That’s it for now. If y’all have any questions I’ll address next time I log in.
 

Ridgewalker

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302 yards is certainly a poke on a coyote! Thanks for sharing!
 

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That´s a nice ram, congrats !
 

Rafter JK

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That coyote was a poke. It’s always a pleasure hunting with folks from AH, you can just count on them having great attitudes, great gear, and spend time practicing.
 

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Thank you so much for the report and I am very glad you enjoyed yourself despite the weather and weather related limitations.
 
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cpr0312

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Congrats on the hunt and thanks for sharing!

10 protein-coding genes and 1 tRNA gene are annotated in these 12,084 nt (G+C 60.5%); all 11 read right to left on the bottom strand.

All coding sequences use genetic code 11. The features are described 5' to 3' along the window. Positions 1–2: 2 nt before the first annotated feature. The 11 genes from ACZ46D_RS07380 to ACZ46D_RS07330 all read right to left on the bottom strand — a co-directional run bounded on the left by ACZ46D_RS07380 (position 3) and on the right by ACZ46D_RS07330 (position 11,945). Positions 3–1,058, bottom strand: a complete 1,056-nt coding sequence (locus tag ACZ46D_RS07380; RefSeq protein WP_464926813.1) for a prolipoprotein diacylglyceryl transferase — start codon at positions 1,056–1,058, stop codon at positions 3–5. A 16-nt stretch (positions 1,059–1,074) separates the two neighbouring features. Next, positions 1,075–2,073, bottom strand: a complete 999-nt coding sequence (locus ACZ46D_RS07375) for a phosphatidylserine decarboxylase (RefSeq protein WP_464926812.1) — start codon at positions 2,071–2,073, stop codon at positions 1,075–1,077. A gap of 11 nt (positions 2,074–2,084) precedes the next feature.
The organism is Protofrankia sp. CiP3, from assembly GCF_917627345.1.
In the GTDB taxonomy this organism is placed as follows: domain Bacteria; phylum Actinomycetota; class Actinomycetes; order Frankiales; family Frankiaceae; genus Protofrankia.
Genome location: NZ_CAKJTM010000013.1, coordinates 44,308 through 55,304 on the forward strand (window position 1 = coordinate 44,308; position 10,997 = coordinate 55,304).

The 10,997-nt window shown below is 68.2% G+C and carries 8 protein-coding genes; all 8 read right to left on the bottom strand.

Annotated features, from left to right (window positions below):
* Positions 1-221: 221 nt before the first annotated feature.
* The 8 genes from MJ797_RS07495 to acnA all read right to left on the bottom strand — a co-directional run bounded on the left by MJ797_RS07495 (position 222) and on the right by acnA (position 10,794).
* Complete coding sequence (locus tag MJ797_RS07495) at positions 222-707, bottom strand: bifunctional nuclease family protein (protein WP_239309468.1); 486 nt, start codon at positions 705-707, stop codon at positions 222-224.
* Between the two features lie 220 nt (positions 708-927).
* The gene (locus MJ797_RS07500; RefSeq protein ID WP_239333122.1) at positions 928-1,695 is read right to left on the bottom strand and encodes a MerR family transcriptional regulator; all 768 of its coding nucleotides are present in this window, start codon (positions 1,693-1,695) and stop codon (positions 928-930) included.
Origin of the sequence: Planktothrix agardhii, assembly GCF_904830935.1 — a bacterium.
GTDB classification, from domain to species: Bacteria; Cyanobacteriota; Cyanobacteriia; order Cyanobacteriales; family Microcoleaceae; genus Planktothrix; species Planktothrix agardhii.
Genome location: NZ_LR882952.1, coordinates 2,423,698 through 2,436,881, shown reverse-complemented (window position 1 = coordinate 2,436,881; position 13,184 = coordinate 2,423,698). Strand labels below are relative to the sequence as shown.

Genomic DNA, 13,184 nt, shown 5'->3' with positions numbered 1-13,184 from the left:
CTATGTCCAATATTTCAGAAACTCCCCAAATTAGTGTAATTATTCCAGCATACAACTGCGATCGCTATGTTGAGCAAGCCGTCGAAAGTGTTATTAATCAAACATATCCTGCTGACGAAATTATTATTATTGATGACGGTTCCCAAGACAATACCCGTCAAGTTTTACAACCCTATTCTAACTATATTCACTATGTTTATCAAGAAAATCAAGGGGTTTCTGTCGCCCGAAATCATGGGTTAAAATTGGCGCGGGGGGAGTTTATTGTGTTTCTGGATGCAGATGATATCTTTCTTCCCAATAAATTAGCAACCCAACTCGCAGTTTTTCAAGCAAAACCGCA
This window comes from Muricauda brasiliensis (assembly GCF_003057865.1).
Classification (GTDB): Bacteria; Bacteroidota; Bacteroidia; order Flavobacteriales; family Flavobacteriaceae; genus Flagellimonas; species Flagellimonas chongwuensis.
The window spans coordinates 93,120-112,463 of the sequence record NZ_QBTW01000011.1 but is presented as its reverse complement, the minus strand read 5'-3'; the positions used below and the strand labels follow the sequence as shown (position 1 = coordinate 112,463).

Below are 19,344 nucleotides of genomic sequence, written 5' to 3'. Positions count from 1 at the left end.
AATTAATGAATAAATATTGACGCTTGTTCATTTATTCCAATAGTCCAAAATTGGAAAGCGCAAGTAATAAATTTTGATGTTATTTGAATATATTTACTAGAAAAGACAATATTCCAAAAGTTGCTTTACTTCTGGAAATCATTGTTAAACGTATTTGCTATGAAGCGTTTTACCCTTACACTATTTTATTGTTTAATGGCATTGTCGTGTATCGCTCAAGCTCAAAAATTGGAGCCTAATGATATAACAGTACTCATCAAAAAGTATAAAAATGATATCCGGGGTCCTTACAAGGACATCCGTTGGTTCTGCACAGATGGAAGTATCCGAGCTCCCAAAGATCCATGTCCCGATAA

Troubleshooter

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That coyote was a poke. It’s always a pleasure hunting with folks from AH, you can just count on them having great attitudes, great gear, and spend time practicing.
It is also a pleasure hunting with a guide who knows the terrain so well, possesses the skills needed to call them in, and has the flexibility to adapt to changing conditions. It was obvious that you enjoy what you are doing.
 

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Nice, it worked out in the end.

The Coyote are smaller than I imagined.
 

Troubleshooter

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Here are photos of the first coyote (the one taken at short range) and the feral hog. Just to complete the report. Thanks to Justin for furnishing these.

Feral Hog.jpg

Coyote 1.jpeg
 
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Ragman

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Nicely done! I never got to meet Justin or Kelly when I was there in 2016, but Erik and Mr. Wade took real good care of me!